Are climate policies good or bad for growth? Many policy makers who are trying to implement such policies are promising positive growth effects not only in the long run of 50 to 100 years, when effective climate policies will help to mitigate the potentially catastrophic economic consequences of climate change, but also in the short run when such policies are primarily perceived as a cost burden on businesses.

Sustained growth of per capita income can only be achieved by continued innovation; i.e. by continuously coming up with ever more sophisticated ways to transform a limited set of resources into economic value. It is now well established that effective climate policies induce innovation in clean technologies that help to reduce greenhouse gas emissions (GHG). However, by making polluting activities less profitable, climate policies also reduce innovation activity in polluting technologies. For example, our previous research on the automotive industry has documented that an increase in fuel prices – which would also happen as a consequence of the introduction of carbon pricing – increases innovation related to electric, hybrid and hydrogen vehicles but depresses innovation related to the internal combustion engine. Therefore, the overall consequences of climate policies in terms of economic growth will be determined by the net effect of the increase in clean and the reduction in dirty innovation. Should we expect this effect to be positive? Clean technologies comprise of a range of new and relatively unexplored technology fields. This could imply that there are opportunities for large economic gains similar to the emergence of Information & Communications Technologies over the last 40 years.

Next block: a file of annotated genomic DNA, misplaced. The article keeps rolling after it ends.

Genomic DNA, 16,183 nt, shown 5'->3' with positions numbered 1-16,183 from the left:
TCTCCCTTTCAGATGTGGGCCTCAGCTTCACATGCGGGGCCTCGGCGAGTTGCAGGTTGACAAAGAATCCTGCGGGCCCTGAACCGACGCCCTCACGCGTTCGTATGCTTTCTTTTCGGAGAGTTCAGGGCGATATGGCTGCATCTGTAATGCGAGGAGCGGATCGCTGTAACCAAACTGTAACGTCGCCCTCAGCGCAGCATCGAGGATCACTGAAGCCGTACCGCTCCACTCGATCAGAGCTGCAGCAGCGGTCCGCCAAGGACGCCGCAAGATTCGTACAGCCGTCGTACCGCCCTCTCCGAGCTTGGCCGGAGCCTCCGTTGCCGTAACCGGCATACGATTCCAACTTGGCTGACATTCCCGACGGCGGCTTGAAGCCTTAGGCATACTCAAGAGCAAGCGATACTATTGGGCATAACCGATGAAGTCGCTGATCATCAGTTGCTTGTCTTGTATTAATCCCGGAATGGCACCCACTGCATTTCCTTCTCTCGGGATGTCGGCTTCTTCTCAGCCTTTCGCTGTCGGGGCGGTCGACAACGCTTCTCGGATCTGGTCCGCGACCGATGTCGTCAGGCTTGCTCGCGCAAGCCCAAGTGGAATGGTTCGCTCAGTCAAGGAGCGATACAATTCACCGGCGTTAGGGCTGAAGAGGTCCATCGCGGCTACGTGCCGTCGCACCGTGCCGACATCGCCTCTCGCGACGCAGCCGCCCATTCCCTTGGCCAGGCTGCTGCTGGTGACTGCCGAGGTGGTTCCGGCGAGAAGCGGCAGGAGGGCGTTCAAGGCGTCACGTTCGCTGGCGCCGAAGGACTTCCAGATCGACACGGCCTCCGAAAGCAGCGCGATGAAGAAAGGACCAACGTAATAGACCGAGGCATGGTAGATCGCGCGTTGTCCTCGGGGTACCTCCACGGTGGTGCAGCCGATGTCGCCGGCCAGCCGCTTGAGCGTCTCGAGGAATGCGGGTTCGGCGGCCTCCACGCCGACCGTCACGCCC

However, this does not necessarily mean that climate policies will have a positive effect on growth. What matters for growth are not the overall economic gains between clean and dirty technologies but if there is a significant difference in the non-private economic returns. These non-private economic returns are what we refer to as innovation spillovers. An obvious example of such a spillover is Android-based smart phones. It was Apple that first launched the now dominant design of smart phones. However, other companies such as Google were also able to benefit from the original R&D investments undertaken by Apple by copying or improving the original design.